# Introducing the MCOS Open Source Package

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What is the best portfolio allocation method? It’s an underrated question.

While many investors focus on selecting the right securities to invest in, research has shown that allocating wisely among those securities is just as important, if not more important than selecting the securities themselves.

In pursuit of the best way to allocate portfolios, some brilliant minds have come up with sophisticated mathematical algorithms. Harry Markowitz was the first to do so way back in 1952, ultimately earning him the Nobel Prize. Other researchers followed, sometimes with tweaks to the Markowitz model (e.g. Black Scholes), and at other times with completely different approaches (e.g. Risk Parity).

Given the variety of portfolio allocation algorithms available, investors often ask which one is best. Unfortunately, answering this question is impossible, because there’s no one criteria by which we can judge all algorithms. Some investors may want an algorithm that maximizes the Sharpe Ratio with no regard for any other constraints. Others may want to ensure that their algorithms produce consistent allocations over time, in order to reduce portfolio turnover.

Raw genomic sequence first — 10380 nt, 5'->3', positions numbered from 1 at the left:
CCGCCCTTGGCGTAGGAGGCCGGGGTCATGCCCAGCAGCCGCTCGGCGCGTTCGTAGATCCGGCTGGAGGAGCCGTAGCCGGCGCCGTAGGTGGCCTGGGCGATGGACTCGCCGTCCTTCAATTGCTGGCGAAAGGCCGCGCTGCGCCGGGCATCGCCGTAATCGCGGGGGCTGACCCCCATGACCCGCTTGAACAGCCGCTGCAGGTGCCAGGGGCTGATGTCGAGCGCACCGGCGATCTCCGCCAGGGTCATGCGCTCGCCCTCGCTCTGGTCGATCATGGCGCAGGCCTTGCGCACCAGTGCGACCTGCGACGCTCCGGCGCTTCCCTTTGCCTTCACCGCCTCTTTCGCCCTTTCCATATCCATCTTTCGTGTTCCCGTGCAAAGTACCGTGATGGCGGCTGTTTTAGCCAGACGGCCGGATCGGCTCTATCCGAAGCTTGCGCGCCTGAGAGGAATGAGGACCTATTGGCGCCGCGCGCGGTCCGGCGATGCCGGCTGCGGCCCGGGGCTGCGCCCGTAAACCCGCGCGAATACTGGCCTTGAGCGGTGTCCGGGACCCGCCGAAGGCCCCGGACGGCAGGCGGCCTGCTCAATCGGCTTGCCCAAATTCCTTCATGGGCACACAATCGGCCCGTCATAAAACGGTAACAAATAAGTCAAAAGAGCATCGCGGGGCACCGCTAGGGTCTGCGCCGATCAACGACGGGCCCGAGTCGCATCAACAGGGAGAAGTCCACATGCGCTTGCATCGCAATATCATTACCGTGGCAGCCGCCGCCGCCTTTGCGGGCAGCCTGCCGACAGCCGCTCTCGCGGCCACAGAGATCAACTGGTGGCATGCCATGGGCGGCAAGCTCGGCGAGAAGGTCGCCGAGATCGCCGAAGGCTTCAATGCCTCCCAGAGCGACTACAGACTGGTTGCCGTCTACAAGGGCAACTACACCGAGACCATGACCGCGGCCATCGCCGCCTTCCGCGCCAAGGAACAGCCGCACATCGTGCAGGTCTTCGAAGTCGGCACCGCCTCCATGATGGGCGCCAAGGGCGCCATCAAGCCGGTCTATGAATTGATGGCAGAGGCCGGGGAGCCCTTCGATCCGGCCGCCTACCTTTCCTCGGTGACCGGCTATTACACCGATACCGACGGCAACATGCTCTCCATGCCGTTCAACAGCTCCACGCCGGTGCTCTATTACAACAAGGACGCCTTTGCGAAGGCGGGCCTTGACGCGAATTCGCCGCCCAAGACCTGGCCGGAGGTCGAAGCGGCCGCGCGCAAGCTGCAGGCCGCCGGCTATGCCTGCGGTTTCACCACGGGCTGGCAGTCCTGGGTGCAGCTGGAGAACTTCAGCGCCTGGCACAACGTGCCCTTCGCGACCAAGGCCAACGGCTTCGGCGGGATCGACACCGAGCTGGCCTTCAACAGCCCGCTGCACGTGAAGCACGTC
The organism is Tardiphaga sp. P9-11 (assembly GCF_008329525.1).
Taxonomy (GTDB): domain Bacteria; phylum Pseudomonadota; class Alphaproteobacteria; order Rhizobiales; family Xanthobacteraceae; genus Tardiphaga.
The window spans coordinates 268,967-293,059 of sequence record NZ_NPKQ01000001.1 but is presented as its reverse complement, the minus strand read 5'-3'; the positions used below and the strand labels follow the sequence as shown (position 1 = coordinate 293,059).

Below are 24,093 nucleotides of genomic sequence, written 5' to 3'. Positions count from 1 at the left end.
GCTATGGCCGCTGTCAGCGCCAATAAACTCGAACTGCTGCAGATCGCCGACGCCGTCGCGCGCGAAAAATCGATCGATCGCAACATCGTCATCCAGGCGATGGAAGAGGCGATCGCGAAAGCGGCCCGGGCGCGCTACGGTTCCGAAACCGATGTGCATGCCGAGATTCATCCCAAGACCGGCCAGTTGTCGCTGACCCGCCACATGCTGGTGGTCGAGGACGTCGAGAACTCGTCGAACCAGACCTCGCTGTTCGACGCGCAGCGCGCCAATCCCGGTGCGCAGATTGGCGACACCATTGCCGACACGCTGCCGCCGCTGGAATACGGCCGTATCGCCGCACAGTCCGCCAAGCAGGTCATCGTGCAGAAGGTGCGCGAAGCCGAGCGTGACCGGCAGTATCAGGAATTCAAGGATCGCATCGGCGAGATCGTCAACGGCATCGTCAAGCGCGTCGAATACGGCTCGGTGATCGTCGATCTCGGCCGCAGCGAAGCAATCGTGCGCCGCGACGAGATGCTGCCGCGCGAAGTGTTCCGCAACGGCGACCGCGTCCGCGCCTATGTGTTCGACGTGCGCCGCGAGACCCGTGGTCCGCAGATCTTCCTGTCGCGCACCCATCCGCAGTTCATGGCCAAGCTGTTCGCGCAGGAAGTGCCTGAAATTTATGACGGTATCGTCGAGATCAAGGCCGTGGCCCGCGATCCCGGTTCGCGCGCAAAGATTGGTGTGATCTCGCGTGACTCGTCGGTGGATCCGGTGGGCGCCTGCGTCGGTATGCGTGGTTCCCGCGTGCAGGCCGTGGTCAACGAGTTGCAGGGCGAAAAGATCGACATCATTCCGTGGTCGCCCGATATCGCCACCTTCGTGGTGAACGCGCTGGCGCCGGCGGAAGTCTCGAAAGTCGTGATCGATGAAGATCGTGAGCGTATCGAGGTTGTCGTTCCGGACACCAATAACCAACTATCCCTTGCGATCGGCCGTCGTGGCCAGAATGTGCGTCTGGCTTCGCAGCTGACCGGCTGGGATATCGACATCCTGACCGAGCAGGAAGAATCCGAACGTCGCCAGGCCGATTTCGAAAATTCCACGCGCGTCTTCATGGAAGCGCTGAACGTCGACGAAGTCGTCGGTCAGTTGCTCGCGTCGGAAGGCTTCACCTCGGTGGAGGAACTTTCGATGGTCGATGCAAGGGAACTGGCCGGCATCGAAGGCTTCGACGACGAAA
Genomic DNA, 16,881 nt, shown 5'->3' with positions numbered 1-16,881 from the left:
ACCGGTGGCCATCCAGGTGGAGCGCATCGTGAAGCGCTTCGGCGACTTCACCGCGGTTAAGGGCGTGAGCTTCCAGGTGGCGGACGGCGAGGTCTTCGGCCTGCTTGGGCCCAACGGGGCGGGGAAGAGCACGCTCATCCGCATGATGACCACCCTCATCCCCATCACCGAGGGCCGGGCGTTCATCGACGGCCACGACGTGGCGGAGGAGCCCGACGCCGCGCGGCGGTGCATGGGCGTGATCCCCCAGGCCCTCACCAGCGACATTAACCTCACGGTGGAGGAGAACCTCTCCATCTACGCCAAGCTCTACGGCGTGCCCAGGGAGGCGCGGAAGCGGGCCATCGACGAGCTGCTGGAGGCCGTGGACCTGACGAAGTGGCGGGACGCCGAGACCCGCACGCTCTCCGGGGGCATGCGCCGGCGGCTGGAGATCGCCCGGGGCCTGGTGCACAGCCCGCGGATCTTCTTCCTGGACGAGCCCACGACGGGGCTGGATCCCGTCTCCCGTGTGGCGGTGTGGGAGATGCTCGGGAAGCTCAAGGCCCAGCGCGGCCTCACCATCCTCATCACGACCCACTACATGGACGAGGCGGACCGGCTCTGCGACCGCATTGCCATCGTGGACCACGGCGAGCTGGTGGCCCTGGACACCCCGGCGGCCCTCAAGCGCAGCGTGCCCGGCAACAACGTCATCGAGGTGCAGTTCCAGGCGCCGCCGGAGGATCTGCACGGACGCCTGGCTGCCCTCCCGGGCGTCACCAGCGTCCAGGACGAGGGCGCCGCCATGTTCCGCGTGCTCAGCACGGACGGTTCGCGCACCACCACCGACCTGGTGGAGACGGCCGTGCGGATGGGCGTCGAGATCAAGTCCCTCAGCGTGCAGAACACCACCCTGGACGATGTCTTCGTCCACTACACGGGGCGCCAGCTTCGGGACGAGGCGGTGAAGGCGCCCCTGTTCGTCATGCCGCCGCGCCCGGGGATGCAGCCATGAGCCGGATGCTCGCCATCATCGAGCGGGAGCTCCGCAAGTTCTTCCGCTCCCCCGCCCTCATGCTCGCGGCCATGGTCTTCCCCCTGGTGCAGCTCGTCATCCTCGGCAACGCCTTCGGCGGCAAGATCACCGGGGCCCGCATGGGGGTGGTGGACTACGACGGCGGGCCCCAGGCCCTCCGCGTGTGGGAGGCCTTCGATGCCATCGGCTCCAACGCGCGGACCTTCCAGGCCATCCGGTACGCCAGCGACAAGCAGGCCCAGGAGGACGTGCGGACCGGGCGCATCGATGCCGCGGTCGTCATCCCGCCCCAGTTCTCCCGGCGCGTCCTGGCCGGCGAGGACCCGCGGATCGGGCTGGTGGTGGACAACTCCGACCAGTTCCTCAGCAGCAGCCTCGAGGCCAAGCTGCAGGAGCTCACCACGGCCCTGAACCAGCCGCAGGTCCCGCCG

So how can an investor evaluate what the best algorithm is for him/her? This is the question that Dr. Marcos Lopez de Prado addresses with his new framework called the Monte Carlo Optimization Selection (MCOS). The framework is detailed in Dr. de Prado’s publicly available paper.

As an overview, MCOS works as follows. First, we assume that we have the truth regarding each security; for example, we know their expected rates of returns, their volatilities, and their correlations (these last two assumptions are expressed in the covariance matrix in the algorithm).

But of course, the real world is stochastic. Realized returns, volatilities and correlations are different from the ‘true’ values in random fashion. MCOS thus simulates realized performances of each security by perturbing them (i.e. adding or subtracting small random values to the true values).

Next, MCOS creates portfolio allocations using both the true values and the simulated values. We conduct this step for each portfolio allocation algorithm we consider using.

Lastly, MCOS compares the target metrics between the portfolio created using true values, and the portfolios created using simulated values. The target metrics are chosen by the user, and examples include expected outcomes and Sharpe ratios.

Although Dr. de Prado generously shared his MCOS algorithm code in his paper, we felt that the code could be improved by introducing good software engineering practices. Doing so would make it easier for users to extend the algorithm to fit their own unique needs, such as by integrating their own portfolio optimization algorithms, or by creating their own target metrics.

We therefore decided to re-architect the MCOS algorithm and make it publicly available as an open source project. You can access the package right now by going to https://github.com/enjine-com/mcos.

If you want to extend MCOS for your own specific needs, you just need to implement one of the abstract classes found in the package. (If you don’t know what that means, just ask your nearest programmer.)

We hope that this package proves useful in evaluating the different types of portfolio optimization algorithms. We certainly plan on using it ourselves for our own internal projects.